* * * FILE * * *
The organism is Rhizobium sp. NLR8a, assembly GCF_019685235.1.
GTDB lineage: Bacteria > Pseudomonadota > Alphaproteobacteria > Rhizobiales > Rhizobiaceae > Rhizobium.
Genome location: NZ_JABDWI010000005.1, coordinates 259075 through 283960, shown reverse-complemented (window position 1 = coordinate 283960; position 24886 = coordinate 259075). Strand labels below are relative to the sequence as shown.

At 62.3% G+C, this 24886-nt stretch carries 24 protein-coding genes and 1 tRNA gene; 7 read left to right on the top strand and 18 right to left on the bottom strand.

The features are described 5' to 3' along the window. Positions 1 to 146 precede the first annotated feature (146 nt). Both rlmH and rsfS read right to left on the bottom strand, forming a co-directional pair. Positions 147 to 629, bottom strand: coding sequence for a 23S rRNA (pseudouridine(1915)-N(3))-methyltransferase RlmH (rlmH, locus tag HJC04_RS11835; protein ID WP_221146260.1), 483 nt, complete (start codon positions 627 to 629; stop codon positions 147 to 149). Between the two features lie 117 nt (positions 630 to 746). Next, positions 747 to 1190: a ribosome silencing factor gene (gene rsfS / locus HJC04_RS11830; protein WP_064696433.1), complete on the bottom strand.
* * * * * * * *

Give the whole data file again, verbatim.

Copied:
The organism is Rhizobium sp. NLR8a, assembly GCF_019685235.1.
GTDB lineage: Bacteria > Pseudomonadota > Alphaproteobacteria > Rhizobiales > Rhizobiaceae > Rhizobium.
Genome location: NZ_JABDWI010000005.1, coordinates 259075 through 283960, shown reverse-complemented (window position 1 = coordinate 283960; position 24886 = coordinate 259075). Strand labels below are relative to the sequence as shown.

At 62.3% G+C, this 24886-nt stretch carries 24 protein-coding genes and 1 tRNA gene; 7 read left to right on the top strand and 18 right to left on the bottom strand.

The features are described 5' to 3' along the window. Positions 1 to 146 precede the first annotated feature (146 nt). Both rlmH and rsfS read right to left on the bottom strand, forming a co-directional pair. Positions 147 to 629, bottom strand: coding sequence for a 23S rRNA (pseudouridine(1915)-N(3))-methyltransferase RlmH (rlmH, locus tag HJC04_RS11835; protein ID WP_221146260.1), 483 nt, complete (start codon positions 627 to 629; stop codon positions 147 to 149). Between the two features lie 117 nt (positions 630 to 746). Next, positions 747 to 1190: a ribosome silencing factor gene (gene rsfS / locus HJC04_RS11830; protein WP_064696433.1), complete on the bottom strand.